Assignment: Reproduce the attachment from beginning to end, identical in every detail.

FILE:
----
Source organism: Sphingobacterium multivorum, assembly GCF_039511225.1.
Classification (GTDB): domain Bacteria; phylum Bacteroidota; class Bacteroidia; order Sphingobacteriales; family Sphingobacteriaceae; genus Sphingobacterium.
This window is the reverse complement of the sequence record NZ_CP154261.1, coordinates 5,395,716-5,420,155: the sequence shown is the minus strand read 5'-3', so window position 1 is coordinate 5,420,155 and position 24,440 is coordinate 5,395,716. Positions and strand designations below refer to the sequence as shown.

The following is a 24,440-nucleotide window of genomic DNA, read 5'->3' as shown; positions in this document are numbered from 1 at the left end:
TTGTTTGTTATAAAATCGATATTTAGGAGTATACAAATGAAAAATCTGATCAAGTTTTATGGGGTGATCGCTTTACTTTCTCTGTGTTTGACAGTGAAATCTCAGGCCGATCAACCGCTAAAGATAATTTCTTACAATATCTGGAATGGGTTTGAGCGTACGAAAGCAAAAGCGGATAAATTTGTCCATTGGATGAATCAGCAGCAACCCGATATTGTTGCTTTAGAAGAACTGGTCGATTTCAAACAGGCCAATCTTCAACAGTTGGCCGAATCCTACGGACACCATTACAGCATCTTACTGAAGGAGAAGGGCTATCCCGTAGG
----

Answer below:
Source organism: Sphingobacterium multivorum, assembly GCF_039511225.1.
Classification (GTDB): domain Bacteria; phylum Bacteroidota; class Bacteroidia; order Sphingobacteriales; family Sphingobacteriaceae; genus Sphingobacterium.
This window is the reverse complement of the sequence record NZ_CP154261.1, coordinates 5,395,716-5,420,155: the sequence shown is the minus strand read 5'-3', so window position 1 is coordinate 5,420,155 and position 24,440 is coordinate 5,395,716. Positions and strand designations below refer to the sequence as shown.

The following is a 24,440-nucleotide window of genomic DNA, read 5'->3' as shown; positions in this document are numbered from 1 at the left end:
TTGTTTGTTATAAAATCGATATTTAGGAGTATACAAATGAAAAATCTGATCAAGTTTTATGGGGTGATCGCTTTACTTTCTCTGTGTTTGACAGTGAAATCTCAGGCCGATCAACCGCTAAAGATAATTTCTTACAATATCTGGAATGGGTTTGAGCGTACGAAAGCAAAAGCGGATAAATTTGTCCATTGGATGAATCAGCAGCAACCCGATATTGTTGCTTTAGAAGAACTGGTCGATTTCAAACAGGCCAATCTTCAACAGTTGGCCGAATCCTACGGACACCATTACAGCATCTTACTGAAGGAGAAGGGCTATCCCGTAGG